Google rolled out another new feature in December 2015 called Smart Goals that was aimed at helping to improve conversion tracking. Now that users have had a few months to learn it and form an educated opinion, it’s clear that Smart Goals is even more useless than “Active Users.”
Google’s Inside AdWords blog pitches Smart Goals as follows:
The Smart Goals feature applies machine learning across thousands of websites that use Google Analytics and have opted in to share anonymized conversion data. From this information, we can distill dozens of key factors that correlate with likelihood to convert: things like session duration, pages per session, location, device, and browser. We can then apply these key factors to any website. The easiest way to think about Smart Goals is that they reflect your website visits that our model indicates are most likely to lead to conversions.
It sounds fancier than it is. This new feature is only useful for advertisers who can’t figure out how to:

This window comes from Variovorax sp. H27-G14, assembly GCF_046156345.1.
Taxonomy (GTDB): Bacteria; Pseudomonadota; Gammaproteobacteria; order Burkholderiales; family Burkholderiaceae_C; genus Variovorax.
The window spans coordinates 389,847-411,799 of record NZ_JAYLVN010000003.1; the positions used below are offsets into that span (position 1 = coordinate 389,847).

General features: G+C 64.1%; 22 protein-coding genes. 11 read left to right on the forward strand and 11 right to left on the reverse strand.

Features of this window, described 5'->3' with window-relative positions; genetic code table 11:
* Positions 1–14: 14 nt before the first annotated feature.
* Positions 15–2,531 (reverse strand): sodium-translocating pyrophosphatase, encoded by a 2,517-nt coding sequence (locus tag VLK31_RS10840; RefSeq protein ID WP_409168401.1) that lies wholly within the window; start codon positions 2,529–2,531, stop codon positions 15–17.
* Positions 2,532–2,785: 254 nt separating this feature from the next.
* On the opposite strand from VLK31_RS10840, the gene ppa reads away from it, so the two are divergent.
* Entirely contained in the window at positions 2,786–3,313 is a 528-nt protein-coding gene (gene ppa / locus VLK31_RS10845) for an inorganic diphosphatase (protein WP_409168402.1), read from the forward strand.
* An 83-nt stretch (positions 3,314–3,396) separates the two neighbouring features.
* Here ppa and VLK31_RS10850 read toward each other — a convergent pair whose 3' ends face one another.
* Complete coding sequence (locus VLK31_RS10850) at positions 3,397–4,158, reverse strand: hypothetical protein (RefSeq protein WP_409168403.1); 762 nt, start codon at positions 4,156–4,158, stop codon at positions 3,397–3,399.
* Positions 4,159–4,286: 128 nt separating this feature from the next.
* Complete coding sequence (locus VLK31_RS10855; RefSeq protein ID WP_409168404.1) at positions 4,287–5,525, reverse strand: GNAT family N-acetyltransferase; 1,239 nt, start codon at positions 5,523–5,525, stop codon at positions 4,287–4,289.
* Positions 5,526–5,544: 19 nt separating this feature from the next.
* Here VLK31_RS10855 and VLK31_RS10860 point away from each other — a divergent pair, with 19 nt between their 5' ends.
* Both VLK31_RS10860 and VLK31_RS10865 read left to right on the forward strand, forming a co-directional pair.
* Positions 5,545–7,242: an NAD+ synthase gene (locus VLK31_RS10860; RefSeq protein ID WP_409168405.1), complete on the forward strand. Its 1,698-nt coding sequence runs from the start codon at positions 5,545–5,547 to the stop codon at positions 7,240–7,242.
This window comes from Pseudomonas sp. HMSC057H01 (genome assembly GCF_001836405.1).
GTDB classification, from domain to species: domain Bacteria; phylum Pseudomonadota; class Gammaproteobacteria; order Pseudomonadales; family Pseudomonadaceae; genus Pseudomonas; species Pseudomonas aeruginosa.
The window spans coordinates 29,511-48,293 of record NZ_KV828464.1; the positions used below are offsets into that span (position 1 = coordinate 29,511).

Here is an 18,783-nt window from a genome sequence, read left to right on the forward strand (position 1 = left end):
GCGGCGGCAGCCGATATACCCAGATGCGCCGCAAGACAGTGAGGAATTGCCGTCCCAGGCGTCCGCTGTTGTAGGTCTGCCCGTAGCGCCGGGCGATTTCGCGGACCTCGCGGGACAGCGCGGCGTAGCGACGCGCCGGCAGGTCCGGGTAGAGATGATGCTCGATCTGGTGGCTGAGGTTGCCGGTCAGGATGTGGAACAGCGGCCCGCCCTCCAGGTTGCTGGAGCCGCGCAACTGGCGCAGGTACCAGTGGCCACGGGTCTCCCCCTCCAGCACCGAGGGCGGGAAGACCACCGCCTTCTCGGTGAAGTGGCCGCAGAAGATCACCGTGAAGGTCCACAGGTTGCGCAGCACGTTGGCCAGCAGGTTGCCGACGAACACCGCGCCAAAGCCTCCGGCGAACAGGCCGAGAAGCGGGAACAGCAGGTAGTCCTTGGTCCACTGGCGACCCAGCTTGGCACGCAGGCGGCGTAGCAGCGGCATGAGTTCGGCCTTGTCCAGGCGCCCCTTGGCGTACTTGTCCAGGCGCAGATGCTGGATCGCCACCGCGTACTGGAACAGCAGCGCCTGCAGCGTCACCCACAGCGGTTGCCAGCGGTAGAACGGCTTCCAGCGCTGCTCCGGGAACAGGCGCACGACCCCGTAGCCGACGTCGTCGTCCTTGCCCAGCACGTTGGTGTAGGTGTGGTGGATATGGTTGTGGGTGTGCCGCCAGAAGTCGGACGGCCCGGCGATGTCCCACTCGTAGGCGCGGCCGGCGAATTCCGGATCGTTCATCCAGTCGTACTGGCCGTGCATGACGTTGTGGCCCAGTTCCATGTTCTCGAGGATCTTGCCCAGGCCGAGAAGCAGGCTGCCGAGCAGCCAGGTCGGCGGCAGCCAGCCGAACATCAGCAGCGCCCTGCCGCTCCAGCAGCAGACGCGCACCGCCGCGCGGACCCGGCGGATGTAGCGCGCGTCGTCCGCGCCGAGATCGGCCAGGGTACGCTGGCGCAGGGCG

- set up goals in Analytics,
- enable event tracking in Analytics, and/or
- import Analytics goals into AdWords.
As Greg Finn discusses in his article on Marketing Land, anyone with any type of sophistication should not use Smart Goals—it’s simply the “better than nothing” option.
It sounds like Google’s goal was to help small businesses, brick-and-mortars, or local shops without contact forms or e-commerce. However, session duration, pages per session, and bounce rate can often be too vague to pinpoint true conversion behaviors.
If you want to check out Smart Goals for yourself, you need to have an AdWords account connected to Google Analytics with at least 1,000 clicks in the last 30 days. There are two options for accessing the feature:
Activate Smart Goals from the Admin panel under Goals :
Preview your Smart Goals data before enabling in the Reporting panel under Goals:
Meanwhile, popular issues like fighting click fraud or finding a simpler way to perform multi-session analysis remain unsolved.